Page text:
An animal study found that male hamsters infected with SARS-CoV-2 had higher rates of disease and morbidity compared with female hamsters. Male hamsters also had more pneumonia and lower recovery-related antibody responses.

According to Klein, these examples show that biology does play a role in gender differences in COVID outcomes — and it’s not the only conundrum.

Ann Caroline Danielson, MPH

It is my hope that our research will encourage deeper thinking about how gender and other multiple axes of social inequality play a role in the broader field of social determinants of COVID-19.

— Ann Caroline Danielson, MPH

Because we know that socioeconomic variables affect disease risk and outcomes, there is a need to provide comprehensive and transparent demographic data to researchers who are exploring how structural inequalities affect COVID disparities.

“I hope our research will encourage deeper thinking about how gender, and multiple other axes of social inequality, play a role in the broader field of social determinants of COVID-19,” Danielson said. “I also hope that the changes in gender disparity we observe across states and over time will guide future investigations into the underlying causes of this disparity.”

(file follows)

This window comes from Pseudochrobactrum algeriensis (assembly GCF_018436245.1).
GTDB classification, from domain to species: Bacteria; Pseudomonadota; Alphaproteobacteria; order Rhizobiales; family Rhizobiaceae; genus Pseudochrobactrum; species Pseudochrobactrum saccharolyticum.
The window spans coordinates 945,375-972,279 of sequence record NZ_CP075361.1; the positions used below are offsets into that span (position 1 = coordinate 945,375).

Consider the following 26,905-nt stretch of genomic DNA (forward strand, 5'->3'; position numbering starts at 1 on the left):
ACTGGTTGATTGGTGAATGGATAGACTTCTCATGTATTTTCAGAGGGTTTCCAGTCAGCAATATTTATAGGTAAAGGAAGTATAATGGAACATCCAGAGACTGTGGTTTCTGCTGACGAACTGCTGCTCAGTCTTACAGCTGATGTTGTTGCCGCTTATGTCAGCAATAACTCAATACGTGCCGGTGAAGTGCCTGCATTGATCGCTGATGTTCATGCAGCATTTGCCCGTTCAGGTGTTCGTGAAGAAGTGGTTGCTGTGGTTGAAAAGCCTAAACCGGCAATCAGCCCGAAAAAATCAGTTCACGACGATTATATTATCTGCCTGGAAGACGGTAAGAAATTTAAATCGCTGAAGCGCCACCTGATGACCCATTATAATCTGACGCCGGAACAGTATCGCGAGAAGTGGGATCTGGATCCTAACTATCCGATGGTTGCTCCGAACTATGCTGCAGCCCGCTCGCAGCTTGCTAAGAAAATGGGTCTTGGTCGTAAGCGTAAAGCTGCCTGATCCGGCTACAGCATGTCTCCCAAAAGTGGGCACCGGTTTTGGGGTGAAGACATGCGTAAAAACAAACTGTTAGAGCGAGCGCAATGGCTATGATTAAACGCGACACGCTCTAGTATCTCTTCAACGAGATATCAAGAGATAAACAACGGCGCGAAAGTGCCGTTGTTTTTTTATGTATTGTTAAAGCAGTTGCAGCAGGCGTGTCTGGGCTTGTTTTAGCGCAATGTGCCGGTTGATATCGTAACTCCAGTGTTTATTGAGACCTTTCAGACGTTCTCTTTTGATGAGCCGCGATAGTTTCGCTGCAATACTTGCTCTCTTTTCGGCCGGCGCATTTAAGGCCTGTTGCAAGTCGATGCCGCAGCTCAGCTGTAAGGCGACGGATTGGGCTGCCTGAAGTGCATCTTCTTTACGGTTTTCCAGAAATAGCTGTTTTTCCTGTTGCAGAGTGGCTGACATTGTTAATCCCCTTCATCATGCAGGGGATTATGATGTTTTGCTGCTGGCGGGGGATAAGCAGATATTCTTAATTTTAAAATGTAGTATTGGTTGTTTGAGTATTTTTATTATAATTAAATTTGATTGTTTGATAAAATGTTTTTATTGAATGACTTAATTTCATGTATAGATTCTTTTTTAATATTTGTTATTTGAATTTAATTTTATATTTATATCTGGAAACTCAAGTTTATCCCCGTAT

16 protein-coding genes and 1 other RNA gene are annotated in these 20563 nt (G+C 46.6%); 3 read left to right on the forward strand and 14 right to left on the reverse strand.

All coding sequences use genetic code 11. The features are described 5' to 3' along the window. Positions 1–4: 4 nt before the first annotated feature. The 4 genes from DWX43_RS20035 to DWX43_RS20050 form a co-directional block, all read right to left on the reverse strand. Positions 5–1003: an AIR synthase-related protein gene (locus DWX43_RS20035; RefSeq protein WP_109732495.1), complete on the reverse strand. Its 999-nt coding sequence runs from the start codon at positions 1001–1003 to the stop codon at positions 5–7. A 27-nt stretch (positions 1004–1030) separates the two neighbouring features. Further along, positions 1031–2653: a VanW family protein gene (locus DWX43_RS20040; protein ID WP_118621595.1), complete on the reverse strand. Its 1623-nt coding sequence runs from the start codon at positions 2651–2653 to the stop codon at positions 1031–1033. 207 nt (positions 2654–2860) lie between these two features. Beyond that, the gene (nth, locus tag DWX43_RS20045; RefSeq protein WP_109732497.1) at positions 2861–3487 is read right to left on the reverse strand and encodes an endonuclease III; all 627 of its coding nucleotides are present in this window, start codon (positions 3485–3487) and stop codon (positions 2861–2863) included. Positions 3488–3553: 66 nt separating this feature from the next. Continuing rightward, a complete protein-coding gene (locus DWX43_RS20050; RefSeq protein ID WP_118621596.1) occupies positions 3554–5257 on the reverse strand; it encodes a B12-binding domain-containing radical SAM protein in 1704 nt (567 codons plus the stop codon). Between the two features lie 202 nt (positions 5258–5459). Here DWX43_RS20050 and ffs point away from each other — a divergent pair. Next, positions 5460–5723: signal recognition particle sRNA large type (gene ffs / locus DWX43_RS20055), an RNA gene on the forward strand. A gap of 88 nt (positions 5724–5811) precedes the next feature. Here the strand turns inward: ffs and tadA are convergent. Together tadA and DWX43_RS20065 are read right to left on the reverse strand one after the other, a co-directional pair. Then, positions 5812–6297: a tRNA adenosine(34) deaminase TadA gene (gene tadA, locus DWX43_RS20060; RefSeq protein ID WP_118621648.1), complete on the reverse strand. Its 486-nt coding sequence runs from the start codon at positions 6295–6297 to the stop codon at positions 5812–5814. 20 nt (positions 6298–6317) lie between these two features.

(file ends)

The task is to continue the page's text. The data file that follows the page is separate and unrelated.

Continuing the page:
what does this mean to you

Research reveals how sex-related biological differences and social context factors play a role in increasing the risk of COVID-19 mortality in men.

That said, everyone needs to take precautions like wearing masks, getting vaccinated, and maintaining social distancing to keep us all safe.

How has the pandemic changed us?

The information in this article is current as of the date listed, which means that you may have updated information as you read this article. For the latest updates on COVID-19, visit our Coronavirus news page.